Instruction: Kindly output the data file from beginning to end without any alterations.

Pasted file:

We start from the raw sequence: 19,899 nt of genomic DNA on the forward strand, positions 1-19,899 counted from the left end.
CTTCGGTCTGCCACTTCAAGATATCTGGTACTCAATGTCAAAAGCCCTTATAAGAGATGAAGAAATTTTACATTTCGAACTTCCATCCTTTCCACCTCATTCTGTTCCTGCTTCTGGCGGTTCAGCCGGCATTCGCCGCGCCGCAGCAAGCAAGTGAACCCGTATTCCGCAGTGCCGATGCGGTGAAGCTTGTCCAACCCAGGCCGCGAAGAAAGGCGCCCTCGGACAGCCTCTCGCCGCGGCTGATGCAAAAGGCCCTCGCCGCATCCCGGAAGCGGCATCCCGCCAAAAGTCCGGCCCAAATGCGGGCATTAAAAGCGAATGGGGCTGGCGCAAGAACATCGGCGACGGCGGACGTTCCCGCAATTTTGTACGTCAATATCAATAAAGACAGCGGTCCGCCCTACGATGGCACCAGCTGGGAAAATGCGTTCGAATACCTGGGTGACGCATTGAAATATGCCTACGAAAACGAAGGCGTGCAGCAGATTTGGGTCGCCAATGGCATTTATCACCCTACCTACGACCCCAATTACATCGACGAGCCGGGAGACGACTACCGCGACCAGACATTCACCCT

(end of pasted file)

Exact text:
We start from the raw sequence: 19,899 nt of genomic DNA on the forward strand, positions 1-19,899 counted from the left end.
CTTCGGTCTGCCACTTCAAGATATCTGGTACTCAATGTCAAAAGCCCTTATAAGAGATGAAGAAATTTTACATTTCGAACTTCCATCCTTTCCACCTCATTCTGTTCCTGCTTCTGGCGGTTCAGCCGGCATTCGCCGCGCCGCAGCAAGCAAGTGAACCCGTATTCCGCAGTGCCGATGCGGTGAAGCTTGTCCAACCCAGGCCGCGAAGAAAGGCGCCCTCGGACAGCCTCTCGCCGCGGCTGATGCAAAAGGCCCTCGCCGCATCCCGGAAGCGGCATCCCGCCAAAAGTCCGGCCCAAATGCGGGCATTAAAAGCGAATGGGGCTGGCGCAAGAACATCGGCGACGGCGGACGTTCCCGCAATTTTGTACGTCAATATCAATAAAGACAGCGGTCCGCCCTACGATGGCACCAGCTGGGAAAATGCGTTCGAATACCTGGGTGACGCATTGAAATATGCCTACGAAAACGAAGGCGTGCAGCAGATTTGGGTCGCCAATGGCATTTATCACCCTACCTACGACCCCAATTACATCGACGAGCCGGGAGACGACTACCGCGACCAGACATTCACCCT